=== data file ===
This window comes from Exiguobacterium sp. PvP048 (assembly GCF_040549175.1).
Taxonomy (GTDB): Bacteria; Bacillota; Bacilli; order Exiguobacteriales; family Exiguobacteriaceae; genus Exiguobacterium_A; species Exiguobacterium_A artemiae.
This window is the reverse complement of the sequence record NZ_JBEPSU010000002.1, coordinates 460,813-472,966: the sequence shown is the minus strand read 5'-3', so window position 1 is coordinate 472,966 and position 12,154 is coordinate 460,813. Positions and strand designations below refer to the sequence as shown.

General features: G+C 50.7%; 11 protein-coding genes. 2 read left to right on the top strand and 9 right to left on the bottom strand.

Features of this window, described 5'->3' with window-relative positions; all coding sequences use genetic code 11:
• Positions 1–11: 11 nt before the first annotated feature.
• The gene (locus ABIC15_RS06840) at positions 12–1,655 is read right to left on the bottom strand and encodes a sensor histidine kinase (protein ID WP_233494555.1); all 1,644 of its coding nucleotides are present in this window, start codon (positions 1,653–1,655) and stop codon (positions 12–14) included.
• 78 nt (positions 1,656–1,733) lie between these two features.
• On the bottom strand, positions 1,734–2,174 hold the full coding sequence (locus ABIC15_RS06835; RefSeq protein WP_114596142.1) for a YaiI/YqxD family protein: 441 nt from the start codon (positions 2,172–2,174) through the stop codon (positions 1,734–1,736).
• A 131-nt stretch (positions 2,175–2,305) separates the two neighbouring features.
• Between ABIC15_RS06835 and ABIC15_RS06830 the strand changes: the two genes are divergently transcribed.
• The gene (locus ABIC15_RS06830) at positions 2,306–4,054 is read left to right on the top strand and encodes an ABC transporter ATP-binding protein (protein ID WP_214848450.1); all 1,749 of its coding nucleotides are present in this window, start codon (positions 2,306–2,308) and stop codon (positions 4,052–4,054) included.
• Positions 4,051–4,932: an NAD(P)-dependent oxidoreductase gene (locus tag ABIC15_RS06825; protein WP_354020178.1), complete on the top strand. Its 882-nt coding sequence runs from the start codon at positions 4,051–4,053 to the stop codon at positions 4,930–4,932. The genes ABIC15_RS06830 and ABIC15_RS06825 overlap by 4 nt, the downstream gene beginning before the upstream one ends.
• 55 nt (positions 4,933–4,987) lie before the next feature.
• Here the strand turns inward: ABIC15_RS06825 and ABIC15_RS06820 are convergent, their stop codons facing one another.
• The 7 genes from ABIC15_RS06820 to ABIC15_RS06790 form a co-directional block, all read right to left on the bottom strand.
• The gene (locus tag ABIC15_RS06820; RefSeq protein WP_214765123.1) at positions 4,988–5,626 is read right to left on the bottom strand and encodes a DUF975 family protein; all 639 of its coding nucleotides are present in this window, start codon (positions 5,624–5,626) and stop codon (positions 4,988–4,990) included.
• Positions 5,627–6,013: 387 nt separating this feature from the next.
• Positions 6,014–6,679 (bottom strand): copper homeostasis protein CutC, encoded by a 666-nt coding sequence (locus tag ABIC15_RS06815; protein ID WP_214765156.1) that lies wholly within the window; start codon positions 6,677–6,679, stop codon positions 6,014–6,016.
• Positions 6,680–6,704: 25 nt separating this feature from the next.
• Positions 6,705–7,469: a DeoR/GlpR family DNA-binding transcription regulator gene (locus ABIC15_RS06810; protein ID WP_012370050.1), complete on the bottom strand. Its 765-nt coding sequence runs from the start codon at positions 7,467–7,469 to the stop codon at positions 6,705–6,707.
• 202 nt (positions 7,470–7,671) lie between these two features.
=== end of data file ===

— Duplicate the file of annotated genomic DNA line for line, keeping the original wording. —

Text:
This window comes from Exiguobacterium sp. PvP048 (assembly GCF_040549175.1).
Taxonomy (GTDB): Bacteria; Bacillota; Bacilli; order Exiguobacteriales; family Exiguobacteriaceae; genus Exiguobacterium_A; species Exiguobacterium_A artemiae.
This window is the reverse complement of the sequence record NZ_JBEPSU010000002.1, coordinates 460,813-472,966: the sequence shown is the minus strand read 5'-3', so window position 1 is coordinate 472,966 and position 12,154 is coordinate 460,813. Positions and strand designations below refer to the sequence as shown.

General features: G+C 50.7%; 11 protein-coding genes. 2 read left to right on the top strand and 9 right to left on the bottom strand.

Features of this window, described 5'->3' with window-relative positions; all coding sequences use genetic code 11:
• Positions 1–11: 11 nt before the first annotated feature.
• The gene (locus ABIC15_RS06840) at positions 12–1,655 is read right to left on the bottom strand and encodes a sensor histidine kinase (protein ID WP_233494555.1); all 1,644 of its coding nucleotides are present in this window, start codon (positions 1,653–1,655) and stop codon (positions 12–14) included.
• 78 nt (positions 1,656–1,733) lie between these two features.
• On the bottom strand, positions 1,734–2,174 hold the full coding sequence (locus ABIC15_RS06835; RefSeq protein WP_114596142.1) for a YaiI/YqxD family protein: 441 nt from the start codon (positions 2,172–2,174) through the stop codon (positions 1,734–1,736).
• A 131-nt stretch (positions 2,175–2,305) separates the two neighbouring features.
• Between ABIC15_RS06835 and ABIC15_RS06830 the strand changes: the two genes are divergently transcribed.
• The gene (locus ABIC15_RS06830) at positions 2,306–4,054 is read left to right on the top strand and encodes an ABC transporter ATP-binding protein (protein ID WP_214848450.1); all 1,749 of its coding nucleotides are present in this window, start codon (positions 2,306–2,308) and stop codon (positions 4,052–4,054) included.
• Positions 4,051–4,932: an NAD(P)-dependent oxidoreductase gene (locus tag ABIC15_RS06825; protein WP_354020178.1), complete on the top strand. Its 882-nt coding sequence runs from the start codon at positions 4,051–4,053 to the stop codon at positions 4,930–4,932. The genes ABIC15_RS06830 and ABIC15_RS06825 overlap by 4 nt, the downstream gene beginning before the upstream one ends.
• 55 nt (positions 4,933–4,987) lie before the next feature.
• Here the strand turns inward: ABIC15_RS06825 and ABIC15_RS06820 are convergent, their stop codons facing one another.
• The 7 genes from ABIC15_RS06820 to ABIC15_RS06790 form a co-directional block, all read right to left on the bottom strand.
• The gene (locus tag ABIC15_RS06820; RefSeq protein WP_214765123.1) at positions 4,988–5,626 is read right to left on the bottom strand and encodes a DUF975 family protein; all 639 of its coding nucleotides are present in this window, start codon (positions 5,624–5,626) and stop codon (positions 4,988–4,990) included.
• Positions 5,627–6,013: 387 nt separating this feature from the next.
• Positions 6,014–6,679 (bottom strand): copper homeostasis protein CutC, encoded by a 666-nt coding sequence (locus tag ABIC15_RS06815; protein ID WP_214765156.1) that lies wholly within the window; start codon positions 6,677–6,679, stop codon positions 6,014–6,016.
• Positions 6,680–6,704: 25 nt separating this feature from the next.
• Positions 6,705–7,469: a DeoR/GlpR family DNA-binding transcription regulator gene (locus ABIC15_RS06810; protein ID WP_012370050.1), complete on the bottom strand. Its 765-nt coding sequence runs from the start codon at positions 7,467–7,469 to the stop codon at positions 6,705–6,707.
• 202 nt (positions 7,470–7,671) lie between these two features.